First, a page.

Tom has a history of sleeping with his female housemates and bets Steve that he won’t sleep with another for 12 months. If he does he loses his pride and joy -his 1964 Ford. I’m unclear what he wins if he actually succeeds, but I’m tipping he will lose it in the first season finale.

Also attending the reception are Steve’s sister Miranda (Anna Bamford) and friend Carlos (Glenn McMillan), both of whom comprise part of the core cast, plus guests Kirsten (Christie Whelan-Brown) and Dani’s father (Roy Billing).

If there is a theme to the first episode it is commitment, with various juxtapositions of characters discussing and venting about single life, fidelity, lust and wedded bliss. Sarah Walker’s script takes a light approach to the topic without much jeopardy in its first outing. But first episodes are notoriously difficult with an urgency to fill in with character backstories.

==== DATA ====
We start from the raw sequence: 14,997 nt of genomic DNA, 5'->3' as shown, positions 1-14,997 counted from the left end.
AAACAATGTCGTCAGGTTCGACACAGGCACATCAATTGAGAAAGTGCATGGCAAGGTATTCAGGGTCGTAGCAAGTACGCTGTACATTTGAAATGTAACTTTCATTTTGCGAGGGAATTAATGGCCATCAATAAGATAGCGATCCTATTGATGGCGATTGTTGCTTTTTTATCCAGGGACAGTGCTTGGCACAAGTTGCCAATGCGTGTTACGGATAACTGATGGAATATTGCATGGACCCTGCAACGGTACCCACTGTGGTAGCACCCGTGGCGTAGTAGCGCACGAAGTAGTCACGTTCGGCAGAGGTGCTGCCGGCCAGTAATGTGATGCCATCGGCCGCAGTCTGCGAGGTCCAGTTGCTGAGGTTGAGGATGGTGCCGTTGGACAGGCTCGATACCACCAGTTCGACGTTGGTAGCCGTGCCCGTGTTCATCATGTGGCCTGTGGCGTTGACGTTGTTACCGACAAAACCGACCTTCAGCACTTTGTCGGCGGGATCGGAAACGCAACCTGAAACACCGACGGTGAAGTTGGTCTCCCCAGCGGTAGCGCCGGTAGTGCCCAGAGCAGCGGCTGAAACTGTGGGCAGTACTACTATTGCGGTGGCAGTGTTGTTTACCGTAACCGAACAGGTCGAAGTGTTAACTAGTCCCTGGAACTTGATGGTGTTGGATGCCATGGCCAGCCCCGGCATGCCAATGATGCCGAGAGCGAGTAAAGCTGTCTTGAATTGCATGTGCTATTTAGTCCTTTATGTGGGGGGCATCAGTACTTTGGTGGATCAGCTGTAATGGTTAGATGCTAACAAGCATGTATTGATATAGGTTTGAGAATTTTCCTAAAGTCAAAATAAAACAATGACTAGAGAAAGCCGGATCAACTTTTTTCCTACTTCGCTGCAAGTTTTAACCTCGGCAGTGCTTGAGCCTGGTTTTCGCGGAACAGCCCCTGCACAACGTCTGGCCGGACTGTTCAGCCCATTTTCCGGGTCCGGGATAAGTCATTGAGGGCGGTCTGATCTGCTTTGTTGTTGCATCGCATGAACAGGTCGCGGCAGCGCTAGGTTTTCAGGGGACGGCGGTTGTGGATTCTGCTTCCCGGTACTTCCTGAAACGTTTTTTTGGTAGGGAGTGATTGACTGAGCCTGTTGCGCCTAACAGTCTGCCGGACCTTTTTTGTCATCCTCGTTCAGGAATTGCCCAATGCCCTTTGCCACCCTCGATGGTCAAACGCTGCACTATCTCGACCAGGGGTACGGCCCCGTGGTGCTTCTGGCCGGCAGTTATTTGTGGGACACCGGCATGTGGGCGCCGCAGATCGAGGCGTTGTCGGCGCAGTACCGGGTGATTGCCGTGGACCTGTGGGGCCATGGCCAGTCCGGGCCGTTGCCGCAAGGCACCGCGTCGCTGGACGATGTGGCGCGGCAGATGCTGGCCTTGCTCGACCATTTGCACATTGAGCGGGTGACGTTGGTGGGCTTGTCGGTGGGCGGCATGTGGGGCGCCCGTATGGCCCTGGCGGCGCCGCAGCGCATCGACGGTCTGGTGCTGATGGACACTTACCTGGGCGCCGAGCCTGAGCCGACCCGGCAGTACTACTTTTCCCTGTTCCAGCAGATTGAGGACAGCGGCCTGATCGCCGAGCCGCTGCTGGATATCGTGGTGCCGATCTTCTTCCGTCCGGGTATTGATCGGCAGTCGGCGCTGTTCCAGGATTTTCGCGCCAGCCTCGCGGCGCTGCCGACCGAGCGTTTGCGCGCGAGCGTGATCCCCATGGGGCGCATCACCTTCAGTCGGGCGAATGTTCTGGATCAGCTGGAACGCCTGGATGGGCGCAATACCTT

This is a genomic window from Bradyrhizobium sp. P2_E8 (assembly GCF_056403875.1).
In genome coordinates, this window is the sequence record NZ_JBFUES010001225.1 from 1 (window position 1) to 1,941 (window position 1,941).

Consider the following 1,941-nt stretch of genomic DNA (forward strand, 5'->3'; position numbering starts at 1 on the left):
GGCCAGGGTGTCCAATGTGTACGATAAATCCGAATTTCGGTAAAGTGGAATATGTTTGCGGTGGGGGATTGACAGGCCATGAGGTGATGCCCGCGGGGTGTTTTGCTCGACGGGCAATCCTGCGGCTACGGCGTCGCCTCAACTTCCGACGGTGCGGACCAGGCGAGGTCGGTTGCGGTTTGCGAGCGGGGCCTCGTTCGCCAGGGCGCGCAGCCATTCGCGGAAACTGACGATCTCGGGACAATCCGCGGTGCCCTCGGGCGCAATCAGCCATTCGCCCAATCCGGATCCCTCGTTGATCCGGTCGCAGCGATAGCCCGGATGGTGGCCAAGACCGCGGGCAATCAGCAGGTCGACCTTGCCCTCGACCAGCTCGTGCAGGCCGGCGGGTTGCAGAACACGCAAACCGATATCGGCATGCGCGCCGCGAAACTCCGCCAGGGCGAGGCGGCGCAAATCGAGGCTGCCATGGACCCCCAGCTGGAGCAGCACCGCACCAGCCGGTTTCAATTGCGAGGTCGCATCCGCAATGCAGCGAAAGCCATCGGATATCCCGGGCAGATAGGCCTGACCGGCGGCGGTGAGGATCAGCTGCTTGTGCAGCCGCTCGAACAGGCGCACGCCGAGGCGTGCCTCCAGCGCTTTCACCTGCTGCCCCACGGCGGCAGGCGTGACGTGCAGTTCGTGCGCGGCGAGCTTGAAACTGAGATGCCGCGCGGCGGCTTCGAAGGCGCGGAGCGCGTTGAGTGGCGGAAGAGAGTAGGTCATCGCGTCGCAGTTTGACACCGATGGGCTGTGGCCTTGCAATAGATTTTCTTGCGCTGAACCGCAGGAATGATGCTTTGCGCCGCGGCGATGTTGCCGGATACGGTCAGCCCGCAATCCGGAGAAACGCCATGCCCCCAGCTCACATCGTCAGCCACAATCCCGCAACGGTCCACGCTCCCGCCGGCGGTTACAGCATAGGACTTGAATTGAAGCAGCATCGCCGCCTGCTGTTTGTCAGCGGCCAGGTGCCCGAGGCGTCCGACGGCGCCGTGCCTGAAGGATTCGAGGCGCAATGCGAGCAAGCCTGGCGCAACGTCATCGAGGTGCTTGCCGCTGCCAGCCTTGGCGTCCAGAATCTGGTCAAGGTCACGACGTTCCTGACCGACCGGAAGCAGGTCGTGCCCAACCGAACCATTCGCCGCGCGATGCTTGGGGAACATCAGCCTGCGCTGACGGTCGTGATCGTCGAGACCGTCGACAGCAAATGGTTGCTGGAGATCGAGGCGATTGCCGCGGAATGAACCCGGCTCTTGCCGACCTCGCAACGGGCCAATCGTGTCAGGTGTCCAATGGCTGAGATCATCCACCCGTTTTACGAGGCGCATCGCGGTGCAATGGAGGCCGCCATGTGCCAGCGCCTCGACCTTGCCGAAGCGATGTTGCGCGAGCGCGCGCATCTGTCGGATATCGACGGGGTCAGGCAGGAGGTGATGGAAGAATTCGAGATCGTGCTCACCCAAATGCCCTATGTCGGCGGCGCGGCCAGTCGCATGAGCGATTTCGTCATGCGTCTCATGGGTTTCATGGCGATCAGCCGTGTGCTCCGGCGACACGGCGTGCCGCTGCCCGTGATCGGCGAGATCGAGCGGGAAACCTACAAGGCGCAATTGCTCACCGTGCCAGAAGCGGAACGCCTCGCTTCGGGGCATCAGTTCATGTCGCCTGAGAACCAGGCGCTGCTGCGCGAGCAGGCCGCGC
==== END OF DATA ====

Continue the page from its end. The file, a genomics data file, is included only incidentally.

Wonderland publicity has made much of the show’s weekly FAT night (Food Appreciation Time) in which the characters surrender their mobile phones for a dinner party where they compete to create the best dish (is this MasterChef in a drama?). The first episode doesn’t actually have a FAT night but one in the second made me feel this aspect was oversold. Aside from giving up their phones, it was just a standard dinner party, with little focus to the food or the competition element. Who knows if this will rise or fall in series importance?